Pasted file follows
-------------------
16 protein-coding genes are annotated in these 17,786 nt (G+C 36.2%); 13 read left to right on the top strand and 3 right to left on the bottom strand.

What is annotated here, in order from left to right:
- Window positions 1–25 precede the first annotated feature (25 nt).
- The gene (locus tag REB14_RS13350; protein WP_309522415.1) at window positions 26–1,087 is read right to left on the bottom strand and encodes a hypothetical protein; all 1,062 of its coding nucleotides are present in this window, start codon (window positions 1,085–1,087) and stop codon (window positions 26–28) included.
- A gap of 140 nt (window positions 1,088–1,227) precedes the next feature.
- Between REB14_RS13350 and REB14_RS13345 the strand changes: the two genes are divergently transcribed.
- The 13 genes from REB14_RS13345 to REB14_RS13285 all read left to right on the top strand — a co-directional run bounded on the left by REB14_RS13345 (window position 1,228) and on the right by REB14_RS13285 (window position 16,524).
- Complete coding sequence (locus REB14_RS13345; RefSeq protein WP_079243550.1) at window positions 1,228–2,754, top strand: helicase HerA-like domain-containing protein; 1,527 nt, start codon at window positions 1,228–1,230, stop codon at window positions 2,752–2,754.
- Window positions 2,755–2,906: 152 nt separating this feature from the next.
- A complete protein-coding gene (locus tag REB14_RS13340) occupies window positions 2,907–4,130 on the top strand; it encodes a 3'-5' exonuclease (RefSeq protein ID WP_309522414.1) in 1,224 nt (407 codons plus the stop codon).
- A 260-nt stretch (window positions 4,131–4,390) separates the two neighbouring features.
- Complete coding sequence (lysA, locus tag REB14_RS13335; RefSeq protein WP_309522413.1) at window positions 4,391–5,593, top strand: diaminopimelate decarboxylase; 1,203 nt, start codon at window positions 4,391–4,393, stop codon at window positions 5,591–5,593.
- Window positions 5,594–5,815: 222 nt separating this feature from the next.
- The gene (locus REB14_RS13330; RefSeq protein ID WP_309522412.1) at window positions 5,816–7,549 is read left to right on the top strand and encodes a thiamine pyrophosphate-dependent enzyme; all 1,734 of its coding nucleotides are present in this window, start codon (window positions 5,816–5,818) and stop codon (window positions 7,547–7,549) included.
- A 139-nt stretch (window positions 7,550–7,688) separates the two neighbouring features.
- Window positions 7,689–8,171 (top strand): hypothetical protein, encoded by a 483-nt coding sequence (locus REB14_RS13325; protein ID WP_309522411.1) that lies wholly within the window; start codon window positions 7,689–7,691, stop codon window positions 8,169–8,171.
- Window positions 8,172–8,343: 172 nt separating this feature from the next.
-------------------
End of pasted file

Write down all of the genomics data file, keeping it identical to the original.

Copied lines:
16 protein-coding genes are annotated in these 17,786 nt (G+C 36.2%); 13 read left to right on the top strand and 3 right to left on the bottom strand.

What is annotated here, in order from left to right:
- Window positions 1–25 precede the first annotated feature (25 nt).
- The gene (locus tag REB14_RS13350; protein WP_309522415.1) at window positions 26–1,087 is read right to left on the bottom strand and encodes a hypothetical protein; all 1,062 of its coding nucleotides are present in this window, start codon (window positions 1,085–1,087) and stop codon (window positions 26–28) included.
- A gap of 140 nt (window positions 1,088–1,227) precedes the next feature.
- Between REB14_RS13350 and REB14_RS13345 the strand changes: the two genes are divergently transcribed.
- The 13 genes from REB14_RS13345 to REB14_RS13285 all read left to right on the top strand — a co-directional run bounded on the left by REB14_RS13345 (window position 1,228) and on the right by REB14_RS13285 (window position 16,524).
- Complete coding sequence (locus REB14_RS13345; RefSeq protein WP_079243550.1) at window positions 1,228–2,754, top strand: helicase HerA-like domain-containing protein; 1,527 nt, start codon at window positions 1,228–1,230, stop codon at window positions 2,752–2,754.
- Window positions 2,755–2,906: 152 nt separating this feature from the next.
- A complete protein-coding gene (locus tag REB14_RS13340) occupies window positions 2,907–4,130 on the top strand; it encodes a 3'-5' exonuclease (RefSeq protein ID WP_309522414.1) in 1,224 nt (407 codons plus the stop codon).
- A 260-nt stretch (window positions 4,131–4,390) separates the two neighbouring features.
- Complete coding sequence (lysA, locus tag REB14_RS13335; RefSeq protein WP_309522413.1) at window positions 4,391–5,593, top strand: diaminopimelate decarboxylase; 1,203 nt, start codon at window positions 4,391–4,393, stop codon at window positions 5,591–5,593.
- Window positions 5,594–5,815: 222 nt separating this feature from the next.
- The gene (locus REB14_RS13330; RefSeq protein ID WP_309522412.1) at window positions 5,816–7,549 is read left to right on the top strand and encodes a thiamine pyrophosphate-dependent enzyme; all 1,734 of its coding nucleotides are present in this window, start codon (window positions 5,816–5,818) and stop codon (window positions 7,547–7,549) included.
- A 139-nt stretch (window positions 7,550–7,688) separates the two neighbouring features.
- Window positions 7,689–8,171 (top strand): hypothetical protein, encoded by a 483-nt coding sequence (locus REB14_RS13325; protein ID WP_309522411.1) that lies wholly within the window; start codon window positions 7,689–7,691, stop codon window positions 8,169–8,171.
- Window positions 8,172–8,343: 172 nt separating this feature from the next.